3. The "framers," as we call the individuals who drafted the Constitution, created the framework for a workable republic that would pass muster with an apprehensive public. It is quite specific in places, but generally they heeded Alexander Hamilton's approach to drafting constitutions.
“Constitutions should consist only of general provisions; the reason is that they must necessarily be permanent, and that they cannot calculate for the possible change of things” ―Alexander Hamilton, speech to the New York ratification convention in June 1788
In other words, they created a document that was broad and flexible enough to change with the times and the needs of the nation, adapt with a changing culture, evolve along with science and technology.
4. Much of the Constitution directly addresses [fixes] the weaknesses of the Articles of Confederation. Congress was given the power to tax and raise an army, executive and judicial branches were added, amendments could be made by a two-thirds majority, and the Commerce Clause was approved to give the federal government the sole right to regulate interstate and international commerce.
5. The text of the Constitution represents the compromises the framers had to make to satisfy a variety of state interests and secure ratification. The three major compromises were the Great Compromise, the Three-Fifths Compromise, and the Electoral College. None of them have aged particularly well.
The Three-Fifths Compromise settled the question of how slaves would be counted for purposes of representation and taxation. The scheme was jettisoned after the Civil War, but it's still a national embarrassment.
The Great Compromise addressed state representation in the federal government; representation in the House is based on population, but each state has two US senators, regardless of size. So, in the Senate, Wyoming [pop: 600,000] has the same clout as California [pop:40 million]. The Great Compromise may have been necessary to ensure ratification by small states, but today it makes Congress much less representative of the peoples' wishes, skewing legislation toward the interests of a mostly rural group of voters in states like Wyoming, Montana, the Dakotas, Alaska and Idaho.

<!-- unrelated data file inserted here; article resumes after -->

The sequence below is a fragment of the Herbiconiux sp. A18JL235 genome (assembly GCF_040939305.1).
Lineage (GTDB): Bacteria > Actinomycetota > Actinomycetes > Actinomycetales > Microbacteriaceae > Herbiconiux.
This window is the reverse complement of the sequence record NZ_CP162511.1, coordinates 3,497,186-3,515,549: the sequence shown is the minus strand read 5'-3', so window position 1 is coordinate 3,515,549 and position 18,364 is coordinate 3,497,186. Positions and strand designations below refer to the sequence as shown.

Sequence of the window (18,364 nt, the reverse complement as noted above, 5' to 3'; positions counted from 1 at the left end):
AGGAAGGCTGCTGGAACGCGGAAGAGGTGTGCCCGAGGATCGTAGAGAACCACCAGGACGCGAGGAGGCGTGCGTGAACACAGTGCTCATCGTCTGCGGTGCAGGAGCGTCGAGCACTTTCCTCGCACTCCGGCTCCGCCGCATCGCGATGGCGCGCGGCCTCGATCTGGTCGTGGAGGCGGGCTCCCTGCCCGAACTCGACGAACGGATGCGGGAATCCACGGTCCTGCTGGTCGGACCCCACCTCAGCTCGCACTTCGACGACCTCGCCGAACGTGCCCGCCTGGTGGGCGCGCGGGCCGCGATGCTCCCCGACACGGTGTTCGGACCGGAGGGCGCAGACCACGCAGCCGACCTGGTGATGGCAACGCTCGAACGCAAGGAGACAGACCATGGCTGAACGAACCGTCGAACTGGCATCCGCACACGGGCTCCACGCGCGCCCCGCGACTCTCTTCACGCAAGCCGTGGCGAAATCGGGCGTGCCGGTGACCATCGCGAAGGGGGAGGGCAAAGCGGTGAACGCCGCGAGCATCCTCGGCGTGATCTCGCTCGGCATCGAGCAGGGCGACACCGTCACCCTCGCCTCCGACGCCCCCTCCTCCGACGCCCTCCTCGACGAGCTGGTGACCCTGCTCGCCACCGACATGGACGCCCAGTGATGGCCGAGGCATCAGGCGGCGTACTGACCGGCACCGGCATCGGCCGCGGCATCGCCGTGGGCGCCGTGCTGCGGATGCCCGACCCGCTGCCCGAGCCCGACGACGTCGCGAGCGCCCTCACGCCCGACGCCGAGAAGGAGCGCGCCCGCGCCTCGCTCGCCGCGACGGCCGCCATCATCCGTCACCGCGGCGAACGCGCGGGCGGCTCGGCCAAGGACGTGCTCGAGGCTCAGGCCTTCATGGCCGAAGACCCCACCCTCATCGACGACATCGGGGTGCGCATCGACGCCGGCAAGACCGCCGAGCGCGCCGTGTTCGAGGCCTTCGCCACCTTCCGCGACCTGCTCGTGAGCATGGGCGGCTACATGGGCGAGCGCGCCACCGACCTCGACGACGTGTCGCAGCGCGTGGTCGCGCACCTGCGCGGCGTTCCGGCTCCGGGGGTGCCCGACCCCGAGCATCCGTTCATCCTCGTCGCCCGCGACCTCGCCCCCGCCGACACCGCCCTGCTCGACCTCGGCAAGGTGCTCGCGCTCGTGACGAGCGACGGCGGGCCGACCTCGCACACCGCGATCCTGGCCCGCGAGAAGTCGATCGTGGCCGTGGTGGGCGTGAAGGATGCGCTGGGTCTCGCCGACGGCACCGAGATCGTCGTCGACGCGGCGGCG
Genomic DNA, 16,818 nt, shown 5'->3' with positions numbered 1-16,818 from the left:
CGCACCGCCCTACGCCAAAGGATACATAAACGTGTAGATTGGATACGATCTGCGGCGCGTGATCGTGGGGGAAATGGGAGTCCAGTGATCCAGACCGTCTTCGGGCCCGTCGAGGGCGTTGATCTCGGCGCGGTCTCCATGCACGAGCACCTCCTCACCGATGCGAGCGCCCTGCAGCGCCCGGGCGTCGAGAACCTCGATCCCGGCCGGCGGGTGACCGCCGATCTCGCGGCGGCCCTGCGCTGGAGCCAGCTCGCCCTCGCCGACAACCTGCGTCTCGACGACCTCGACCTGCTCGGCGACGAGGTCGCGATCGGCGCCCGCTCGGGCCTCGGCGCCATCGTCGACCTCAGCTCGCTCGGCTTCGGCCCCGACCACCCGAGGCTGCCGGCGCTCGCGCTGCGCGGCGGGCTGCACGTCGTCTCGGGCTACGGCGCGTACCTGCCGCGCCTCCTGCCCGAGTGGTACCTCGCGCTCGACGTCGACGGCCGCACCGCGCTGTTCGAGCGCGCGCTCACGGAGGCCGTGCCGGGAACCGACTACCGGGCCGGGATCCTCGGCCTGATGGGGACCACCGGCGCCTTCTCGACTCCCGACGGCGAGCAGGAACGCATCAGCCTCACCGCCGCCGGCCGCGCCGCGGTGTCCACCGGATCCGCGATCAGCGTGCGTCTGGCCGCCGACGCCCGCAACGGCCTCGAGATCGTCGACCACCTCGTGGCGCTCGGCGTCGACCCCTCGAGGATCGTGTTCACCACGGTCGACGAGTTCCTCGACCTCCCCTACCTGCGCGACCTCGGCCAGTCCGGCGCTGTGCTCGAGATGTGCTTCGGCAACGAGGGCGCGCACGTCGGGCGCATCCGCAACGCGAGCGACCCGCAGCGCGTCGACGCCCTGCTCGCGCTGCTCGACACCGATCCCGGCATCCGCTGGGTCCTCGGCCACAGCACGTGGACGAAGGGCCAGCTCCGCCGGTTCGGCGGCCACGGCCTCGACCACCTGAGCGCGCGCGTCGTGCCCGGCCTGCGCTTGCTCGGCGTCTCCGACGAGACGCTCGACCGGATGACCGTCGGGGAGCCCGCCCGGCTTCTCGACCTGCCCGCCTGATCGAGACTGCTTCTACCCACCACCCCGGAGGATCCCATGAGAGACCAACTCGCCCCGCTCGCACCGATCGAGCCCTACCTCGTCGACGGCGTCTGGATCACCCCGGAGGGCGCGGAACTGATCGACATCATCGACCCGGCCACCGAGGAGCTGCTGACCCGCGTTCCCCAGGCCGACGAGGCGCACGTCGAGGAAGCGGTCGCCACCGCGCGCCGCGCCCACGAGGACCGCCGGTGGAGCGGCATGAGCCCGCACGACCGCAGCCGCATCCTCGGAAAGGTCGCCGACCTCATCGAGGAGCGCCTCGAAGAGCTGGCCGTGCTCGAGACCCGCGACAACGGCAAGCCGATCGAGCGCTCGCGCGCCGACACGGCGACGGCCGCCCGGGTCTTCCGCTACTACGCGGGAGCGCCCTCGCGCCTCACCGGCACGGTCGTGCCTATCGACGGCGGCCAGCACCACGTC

The Electoral College is another cringe-worthy compromise. While some delegates felt that the president should be popularly elected, others feared that voters wouldn't be informed enough or couldn't be trusted to make that decision. In the end, the two sides compromised with the creation of the Electoral College, which also favors states with small populations because each state's number of electors equals their number of representatives plus their two senators.
In both 2000 and 2016, the Electoral College system elected Presidents who lost the popular vote, George W. Bush and Donald Trump. It could certainly be argued that in both cases America would have been better off trusting the people to decide the outcome.
6. The brilliance of our Constitution is in how the framers balanced the interests of the state and federal governments, and built in mechanisms to prevent any branch of the federal government from becoming too powerful. After the delegates left Philadelphia, there were concerns about the added powers granted to the federal government, but the addition of the 10th amendment in 1791 satisfied most Americans that the states retained significant sovereignty.
10th Amendment: "The powers not delegated to the United States by the Constitution, nor prohibited by it to the States, are reserved to the States respectively, or to the people."